THE HOWLING MOON PHILOSOPHY

 
Al Geehan (Owner/Operator) with Edgar the Great Dane

Al Geehan (Owner/Operator) with Edgar the Great Dane

 

Background

After almost a decade of working with children and young adults as an Outdoor Environmental Educator I made the move to Victoria and took a job working as an Adventure Dog Walker. I had intended it to just be something fun and interesting to do while I figured out the “next step” in life. Three years later, I have adopted a dog of my own and have started my own dog walking company.

My goal at Howling Moon is simple and straightforward – to provide the dogs I work with the same thing I desire for myself – as much time enjoying the great outdoors as possible. I offer pack and private hikes as well as in-home boarding for regular clients. My intention is to keep the operation small and flexible, giving the dogs in the Howling Moon crew as much attention as possible. I also keep my pack sizes to six or less on every hike, giving dogs with all sorts of personalities a chance to socialize without being too overwhelmed.

Philosophy

I consider myself a dog lover and a dog enthusiast, but I think it is important to point out that I am not a dog trainer and have no intention of becoming one. I am certified in Pet First Aid and am licensed and insured to operate my business in Victoria and CRD parks and I do regularly read and listen to information about a variety of approaches to dog training and dogs in general, but I do not subscribe to any particular techniques, methods or philosophies. I also do not consider myself a “dog whisperer”. Almost anyone can make a deep connection with almost every dog. All you need is the knowledge of how to read their body language and the simple philosophy of Love, Trust and Respect.

So far, in pretty much every modern approach to Dog Training that I’ve come across, I’ve found that these three principles are present. Obviously things can get a lot more complicated the deeper you go with theory and dog psychology, but for me concepts like hierarchy and dominance or science-based training and operant conditioning just complicate things. I expect that thousands of years ago when canines and homo sapiens made that great inter-species leap of communication the bond they formed was more felt than thought. The essence of that early connection was the ability of both species to read and interpret the vocalizations and body language of the other. And to understand those messages at a deep and instinctual level. I can think of no other words better suited to sum up that bond than Love and Trust. To me this is still the foundation of every relationship I observe between dog and dog handler.*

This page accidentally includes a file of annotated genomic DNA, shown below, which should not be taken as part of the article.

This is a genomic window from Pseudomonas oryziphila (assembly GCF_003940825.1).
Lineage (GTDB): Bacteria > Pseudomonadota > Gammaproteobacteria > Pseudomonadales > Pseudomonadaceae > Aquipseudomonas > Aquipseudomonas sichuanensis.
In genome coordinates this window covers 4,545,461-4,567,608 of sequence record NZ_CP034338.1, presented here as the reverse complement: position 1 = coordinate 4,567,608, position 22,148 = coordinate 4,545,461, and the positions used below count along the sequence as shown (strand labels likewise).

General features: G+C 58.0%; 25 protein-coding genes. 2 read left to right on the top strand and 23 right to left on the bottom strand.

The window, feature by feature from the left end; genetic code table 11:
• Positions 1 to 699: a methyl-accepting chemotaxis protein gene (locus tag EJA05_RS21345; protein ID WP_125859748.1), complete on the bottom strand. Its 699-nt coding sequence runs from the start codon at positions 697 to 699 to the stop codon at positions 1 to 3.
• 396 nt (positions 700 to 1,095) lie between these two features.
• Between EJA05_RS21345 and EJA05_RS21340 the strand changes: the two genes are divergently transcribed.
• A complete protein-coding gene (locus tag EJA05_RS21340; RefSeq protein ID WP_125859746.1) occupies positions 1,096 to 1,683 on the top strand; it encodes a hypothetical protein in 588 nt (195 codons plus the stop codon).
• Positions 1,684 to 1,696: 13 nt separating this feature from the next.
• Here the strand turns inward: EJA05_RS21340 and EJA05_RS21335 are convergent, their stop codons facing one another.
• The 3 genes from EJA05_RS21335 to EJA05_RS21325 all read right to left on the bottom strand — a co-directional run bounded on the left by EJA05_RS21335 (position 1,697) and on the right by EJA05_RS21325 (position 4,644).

The concept of Respect covers everything that comes after. You can use any training methods you like but it seems to me you get the most out of a dog if you treat them like they are sentient and emotional beings. I haven’t met a healthy dog yet who doesn’t seem to understand the basics of respect and reciprocity. In some way or another they will reflect back whatever energy you’re carrying with you.

But then, if you’re a dog lover and you’re reading all this you probably already know exactly what I’m talking about.

So, what Howling Moon offers is just enough structure to allow your dog a safe and exciting outing with other dogs that want to play and explore in all kinds of weather over all sorts of terrain. When we’re on the trails I do expect the dogs to follow trail etiquette and to keep play within safe and acceptable boundaries. This takes coaching, of course, but not just from me. Often the dogs that have been with my group the longest will teach the new dogs how things work. Its never perfect, but we strive to find a balance between staying calm, playing hard and having fun.

At the end of the day I hope each dog has had a chance to express its dog-ness and to experience as much freedom as I can give them in this crowded world. They will come back home tired and happy and, I hope, looking forward to doing it all over again.

* I do not intend to state with my “philosophy” that dog training is not effective, useful or relevant. I have personally witnessed and have heard many stories of both balanced and positive training changing the behavior of specific dogs. (I also fully acknowledge that science is real and VERY useful!) There are many excellent trainers on Vancouver Island who successfully rehabilitate and effectively fine-tune dog behavior. I am not one of them and am not qualified to handle dogs with severe aggression or anxiety issues. My approach works for dogs that fall within the “normal” range of dog behaviors.